Limited Time Offer

Claim a 25% discount on all eLearning courses (including credentials) with code ELEARN25.

Offer is valid from March 10-31. Public courses excluded from promo. 

(342c) Comparative Role of Geometric and Chemical Parameters for the Formation of Pair-Wise Nanomolecular Complexes

Turali-Emre, E. S., University of Michigan
Xiao, X., University of Southern California
Bogdan, P., University of Southern California
Van Epps, J. S., University of Michigan
Violi, A., University of Michigan
Kotov, N., University of Michigan
The design and the prediction of the formation of pair-wise assemblies between proteins and other biomolecules in nanoscale dimensions are essential for understanding numerous biological processes. Despite the abundant protein topology data and advances in computations of self-assembled nano-complexes, the lack of generalized descriptors for the pairwise interactions of nano molecules impedes the understanding and prediction of their role in the biosystem.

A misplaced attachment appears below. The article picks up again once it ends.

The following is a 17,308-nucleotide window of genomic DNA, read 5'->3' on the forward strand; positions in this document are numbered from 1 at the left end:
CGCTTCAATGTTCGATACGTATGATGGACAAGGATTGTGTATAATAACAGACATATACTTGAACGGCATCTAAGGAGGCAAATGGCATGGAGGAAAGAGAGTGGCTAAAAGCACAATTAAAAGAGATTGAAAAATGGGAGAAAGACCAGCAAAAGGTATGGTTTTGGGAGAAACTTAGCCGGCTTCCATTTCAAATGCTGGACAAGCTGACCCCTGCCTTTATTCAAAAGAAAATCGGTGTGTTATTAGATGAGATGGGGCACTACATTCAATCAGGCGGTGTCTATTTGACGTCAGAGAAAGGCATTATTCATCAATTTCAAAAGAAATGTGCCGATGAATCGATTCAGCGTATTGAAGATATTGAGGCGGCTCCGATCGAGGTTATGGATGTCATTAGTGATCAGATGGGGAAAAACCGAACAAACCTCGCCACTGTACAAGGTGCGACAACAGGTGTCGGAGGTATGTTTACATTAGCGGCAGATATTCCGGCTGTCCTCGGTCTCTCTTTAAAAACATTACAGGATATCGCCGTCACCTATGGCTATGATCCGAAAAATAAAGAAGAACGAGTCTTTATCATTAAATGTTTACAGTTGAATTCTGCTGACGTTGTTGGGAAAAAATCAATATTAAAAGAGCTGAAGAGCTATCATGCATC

Here, to understand the comprehensive parameters for the formation of nano-biomolecular complexes, the protein complex information is investigated. The protein structural data from protein databanks allow us to analyze the various descriptor sets to establish the probability for two proteins to form a complex. In addition to the chemical (CH) descriptors at the molecular level, the geometric (GE) and graph-theoretical (GT) are newly introduced to provide a universal description of the local properties of any nanostructures. GT-descriptors were calculated using graph theory and included parameters, such as Ricci curvature, multi-fractal nodal dimension, Gaussian network model were combined with GE (e.g. local chirality and pocketness), and CH (e.g. hydrophobicity and charge) features. The feature correlation dynamics validate the significant contribution of graph network features in the interaction prediction algorithms. As the proof-of-concept applications of nanomolecular complexes' interfacing sites prediction, the SARS-Cov-2 nucleocapsid protein dimer and experimentally proven protein and nanoparticle pairs are analyzed. The rapid and straightforward prediction of interface sites in pairwise molecular complexes will provide simplified design rules, new descriptors for the engineering of a wide range of pair-wise complexes of biomolecules with nanoscale dimensions.